A backhoe breaks and remove parts of the Al-Jawhara building, as a worker recycles metal iron rods from the rubble of the building, which was damaged by Israeli airstrikes during Israel’s war with Gaza’s Hamas rulers last May, in the central of al-Rimal neighborhood of Gaza City, Monday, Jan. 10, 2022. The Gaza Strip has few jobs, little electricity and almost no natural resources. But after four bruising wars with Israel in just over a decade, it has lots of rubble. Local businesses are now finding ways to cash in on the chunks of smashed concrete, bricks and debris left behind by years of conflict. (AP Photo/Adel Hana)ASSOCIATED PRESSMoreEDITH M. LEDERERTue, January 25, 2022, 4:18 PM·4 min read
UNITED NATIONS (AP) — More than 50 million people are affected by conflict in urban areas from Afghanistan to Libya, Syria, Yemen and beyond where they face a much higher risk of being killed or injured, the United Nations chief said Tuesday.
Secretary-General Antonio Guterres said that in some cases civilians may be mistaken for combatants and be attacked. In others, he said, fighters don’t try to minimize harm and use explosive weapons in crowded areas that lead to devastating suffering for ordinary people who face life-long disabilities and grave psychological trauma.
As examples, he told a U.N. Security Council meeting on the protection of civilians in urban settings during wars that during last year’s fighting in Gaza between Israel and Hamas militants dozens of schools and health care facilities were damaged and nearly 800,000 people were left without piped water.- ADVERTISEMENT -https://s.yimg.com/rq/darla/4-10-1/html/r-sf-flx.html
In Afghanistan, an explosive attack outside a high school in the capital, Kabul, last May killed 90 students, mainly girls, and injured an additional 240 people, he said.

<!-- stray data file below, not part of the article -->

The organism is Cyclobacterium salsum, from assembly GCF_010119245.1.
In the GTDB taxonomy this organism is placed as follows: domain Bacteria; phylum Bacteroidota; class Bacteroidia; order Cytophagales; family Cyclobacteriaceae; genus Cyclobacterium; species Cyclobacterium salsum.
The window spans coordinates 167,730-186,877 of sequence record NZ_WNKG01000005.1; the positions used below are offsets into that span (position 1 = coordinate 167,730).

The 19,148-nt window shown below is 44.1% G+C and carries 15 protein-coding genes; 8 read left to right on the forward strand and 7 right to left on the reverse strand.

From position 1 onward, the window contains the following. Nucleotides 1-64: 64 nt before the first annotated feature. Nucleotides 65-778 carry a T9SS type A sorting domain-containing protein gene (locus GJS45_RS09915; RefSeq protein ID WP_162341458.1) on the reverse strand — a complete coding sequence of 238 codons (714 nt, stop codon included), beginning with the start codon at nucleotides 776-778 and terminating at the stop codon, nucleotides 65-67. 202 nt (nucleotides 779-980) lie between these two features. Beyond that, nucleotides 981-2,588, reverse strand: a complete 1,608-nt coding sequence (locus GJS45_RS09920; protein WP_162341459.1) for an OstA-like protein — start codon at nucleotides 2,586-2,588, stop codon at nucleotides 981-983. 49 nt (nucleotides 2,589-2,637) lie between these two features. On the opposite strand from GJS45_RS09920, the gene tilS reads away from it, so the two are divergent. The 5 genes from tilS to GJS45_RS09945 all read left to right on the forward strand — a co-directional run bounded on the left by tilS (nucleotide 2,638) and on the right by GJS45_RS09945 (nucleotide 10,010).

Guterres said the risk of harm to civilians “rises when combatants move among them and put military facilities and equipment near civilian infrastructure.”
The secretary-general said urban warfare also put civilians at risk of sieges and blockades that have led to starvation. It also forces millions of people from their homes “contributing to record numbers of refugees and internally displaced people,” and it creates millions of tons of debris that affect the environment and people’s health, he said.
“Four years after the destruction of 80% of housing in Mosul, Iraq, an estimated 300,000 people were still displaced,” he said.
“The frightening human cost of waging war in cities is not inevitable; it is a choice,” Guterres said.
He urged combatants to respect international humanitarian law that prohibits attacks on civilians or civilian infrastructure and also bars indiscriminate attacks and using civilians as human shields. He also urged combatants not to use explosive weapons with wide-area effects in populated areas and to “gauge the impact of their operations and find ways to minimize harm.”Story continuesOur goal is to create a safe and engaging place for users to connect over interests and passions. In order to improve our community experience, we are temporarily suspending article commenting